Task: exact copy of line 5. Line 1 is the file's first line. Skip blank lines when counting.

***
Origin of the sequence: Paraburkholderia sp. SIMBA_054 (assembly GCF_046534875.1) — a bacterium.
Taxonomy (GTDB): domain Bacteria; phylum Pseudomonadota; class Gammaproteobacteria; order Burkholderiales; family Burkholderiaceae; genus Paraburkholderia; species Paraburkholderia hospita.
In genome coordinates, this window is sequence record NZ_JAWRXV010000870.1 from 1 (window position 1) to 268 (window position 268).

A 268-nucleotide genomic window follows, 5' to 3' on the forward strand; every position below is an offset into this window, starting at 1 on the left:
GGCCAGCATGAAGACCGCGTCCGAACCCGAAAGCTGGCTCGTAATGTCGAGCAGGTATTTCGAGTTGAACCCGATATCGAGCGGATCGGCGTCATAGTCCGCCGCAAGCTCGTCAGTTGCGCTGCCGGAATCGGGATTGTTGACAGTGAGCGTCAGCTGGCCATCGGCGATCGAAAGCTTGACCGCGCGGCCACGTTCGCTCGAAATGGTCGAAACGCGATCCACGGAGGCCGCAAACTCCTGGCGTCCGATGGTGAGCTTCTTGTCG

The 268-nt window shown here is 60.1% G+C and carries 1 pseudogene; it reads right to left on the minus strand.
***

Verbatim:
GGCCAGCATGAAGACCGCGTCCGAACCCGAAAGCTGGCTCGTAATGTCGAGCAGGTATTTCGAGTTGAACCCGATATCGAGCGGATCGGCGTCATAGTCCGCCGCAAGCTCGTCAGTTGCGCTGCCGGAATCGGGATTGTTGACAGTGAGCGTCAGCTGGCCATCGGCGATCGAAAGCTTGACCGCGCGGCCACGTTCGCTCGAAATGGTCGAAACGCGATCCACGGAGGCCGCAAACTCCTGGCGTCCGATGGTGAGCTTCTTGTCG